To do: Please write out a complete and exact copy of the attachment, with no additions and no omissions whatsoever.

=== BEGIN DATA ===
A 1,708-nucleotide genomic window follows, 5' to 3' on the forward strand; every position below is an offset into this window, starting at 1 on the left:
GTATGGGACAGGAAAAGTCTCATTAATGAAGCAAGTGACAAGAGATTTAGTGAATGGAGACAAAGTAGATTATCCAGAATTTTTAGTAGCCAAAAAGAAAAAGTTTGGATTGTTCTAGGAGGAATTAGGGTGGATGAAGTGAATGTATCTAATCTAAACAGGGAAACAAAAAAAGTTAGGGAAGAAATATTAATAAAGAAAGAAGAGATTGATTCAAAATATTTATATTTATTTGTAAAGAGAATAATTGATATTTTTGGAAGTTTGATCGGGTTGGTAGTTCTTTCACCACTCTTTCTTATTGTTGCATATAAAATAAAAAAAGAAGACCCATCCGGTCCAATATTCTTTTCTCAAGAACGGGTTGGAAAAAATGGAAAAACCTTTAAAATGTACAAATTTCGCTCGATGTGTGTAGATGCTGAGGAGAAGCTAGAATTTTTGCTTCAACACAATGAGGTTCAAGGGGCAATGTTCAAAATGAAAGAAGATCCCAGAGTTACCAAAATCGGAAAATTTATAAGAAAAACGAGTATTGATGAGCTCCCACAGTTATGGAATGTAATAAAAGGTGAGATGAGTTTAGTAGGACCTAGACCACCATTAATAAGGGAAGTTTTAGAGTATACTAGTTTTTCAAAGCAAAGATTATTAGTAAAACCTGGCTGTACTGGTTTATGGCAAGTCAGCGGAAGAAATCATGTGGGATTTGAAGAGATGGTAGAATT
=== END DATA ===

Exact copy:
A 1,708-nucleotide genomic window follows, 5' to 3' on the forward strand; every position below is an offset into this window, starting at 1 on the left:
GTATGGGACAGGAAAAGTCTCATTAATGAAGCAAGTGACAAGAGATTTAGTGAATGGAGACAAAGTAGATTATCCAGAATTTTTAGTAGCCAAAAAGAAAAAGTTTGGATTGTTCTAGGAGGAATTAGGGTGGATGAAGTGAATGTATCTAATCTAAACAGGGAAACAAAAAAAGTTAGGGAAGAAATATTAATAAAGAAAGAAGAGATTGATTCAAAATATTTATATTTATTTGTAAAGAGAATAATTGATATTTTTGGAAGTTTGATCGGGTTGGTAGTTCTTTCACCACTCTTTCTTATTGTTGCATATAAAATAAAAAAAGAAGACCCATCCGGTCCAATATTCTTTTCTCAAGAACGGGTTGGAAAAAATGGAAAAACCTTTAAAATGTACAAATTTCGCTCGATGTGTGTAGATGCTGAGGAGAAGCTAGAATTTTTGCTTCAACACAATGAGGTTCAAGGGGCAATGTTCAAAATGAAAGAAGATCCCAGAGTTACCAAAATCGGAAAATTTATAAGAAAAACGAGTATTGATGAGCTCCCACAGTTATGGAATGTAATAAAAGGTGAGATGAGTTTAGTAGGACCTAGACCACCATTAATAAGGGAAGTTTTAGAGTATACTAGTTTTTCAAAGCAAAGATTATTAGTAAAACCTGGCTGTACTGGTTTATGGCAAGTCAGCGGAAGAAATCATGTGGGATTTGAAGAGATGGTAGAATT